As the calendar is based on the lunar cycle, which does not fit exactly into the more common solar calendar, Al Hijra moves back about 10 days each year. This month’s full Moon, sometimes known as the Harvest Moon or Corn Moon due to its approximate coincidence with the year’s harvests, will occur on the 14th, and will be followed two weeks later by a new Moon on the 28th.

The Moon's phases this month

Halo © Mikhail Kapychka
Halo © Mikhail Kapychka
  • 6 September - first quarter moon (04:11am)
  • 14 September - full moon (05:33am)
  • 22 September - last quarter moon (03:41am)
  • 28 September - new moon (07:26pm)

See a selection of the amazing shortlisted photographs, including Halo © Mikhail Kapychka, from the 2018 Insight Investment Astronomy Photographer of the Year competition.

Stargazing tips

  • When looking at faint objects such as stars, nebulae, the Milky Way and other galaxies it is important to allow your eyes to adapt to the dark – so that you can achieve better night vision.
  • Allow 15 minutes for your eyes to become sensitive in the dark and remember not to look at your mobile phone or any other bright device when stargazing.
  • If you’re using a star app on your phone then switch on the red night vision mode.
  • Need a stargazing telescope or binoculars?  Check out our range of high quality observing equipment recommended by Royal Observatory astronomers.

See our range of observing equipment

Share your astronomy pictures

Congratulations to Luke Moseley for his beautiful image of the night sky.  He shared his image on our astrophotography Facebook page and we chose it for September's banner image.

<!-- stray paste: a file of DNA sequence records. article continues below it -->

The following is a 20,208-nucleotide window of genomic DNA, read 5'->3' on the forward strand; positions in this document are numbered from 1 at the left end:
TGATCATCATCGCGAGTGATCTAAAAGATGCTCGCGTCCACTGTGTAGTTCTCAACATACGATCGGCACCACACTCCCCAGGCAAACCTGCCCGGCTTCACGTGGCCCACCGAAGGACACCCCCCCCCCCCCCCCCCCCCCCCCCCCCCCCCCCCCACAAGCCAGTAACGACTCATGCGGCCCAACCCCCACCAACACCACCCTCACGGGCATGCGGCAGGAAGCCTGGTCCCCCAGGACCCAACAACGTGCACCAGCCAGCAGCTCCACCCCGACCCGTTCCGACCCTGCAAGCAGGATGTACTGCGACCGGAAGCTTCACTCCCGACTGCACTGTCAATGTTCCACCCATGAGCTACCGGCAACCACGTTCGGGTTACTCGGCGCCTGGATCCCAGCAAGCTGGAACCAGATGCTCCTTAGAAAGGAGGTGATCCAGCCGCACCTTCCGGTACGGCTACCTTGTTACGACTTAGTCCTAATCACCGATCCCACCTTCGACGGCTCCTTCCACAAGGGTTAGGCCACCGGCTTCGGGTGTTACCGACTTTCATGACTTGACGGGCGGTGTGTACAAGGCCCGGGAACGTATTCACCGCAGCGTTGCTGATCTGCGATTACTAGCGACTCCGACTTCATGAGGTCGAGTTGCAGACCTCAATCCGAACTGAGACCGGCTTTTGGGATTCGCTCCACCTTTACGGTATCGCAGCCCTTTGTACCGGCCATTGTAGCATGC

If you want to be in with a chance to showcase your astrophotography skills on the banner of next month's night sky blog, share your photos via our Royal Observatory Astrophotography Facebook group

You can also connect with us on Twitter: @ROGAstronomers

Marvellous Moons Exhibition

Saturn's moon Enceladus
Saturn's moon Enceladus. Credit: NASA/JPL-Caltech/Space Science Institute

Come and see spectacular images of the amazing moons in our solar system and learn more about them in our free exhibition at the Royal Observatory Greenwich.

The exhibition is open daily until 20 March 2020.

See more of the night sky

Come on an amazing tour of this month's night sky in our Sky Tonight planetarium show delivered live by a Royal Observatory Greenwich astronomer.

See the Sky Tonight planetarium show

Central image: © Luke Moseley

Resources for teachers and students

The Royal Observatory learning team has also created

  • Free animated videos that answer the biggest questions in astronomy and free resources to go alongside them.

You can find them here

ROG Video 'Collisions and Explosions in the Universe'
ROG Video 'Collisions and Explosions in the Universe'
  • A whole host of podcasts featuring interviews with real space scientists, astronauts and active researchers working in UK universities.

You can listen to these here

Career choice: Planetary scientist (Image credit: NASA/JPL-Caltech/MSSS)
Career choice: Planetary scientist (Image credit: NASA/JPL-Caltech/MSSS)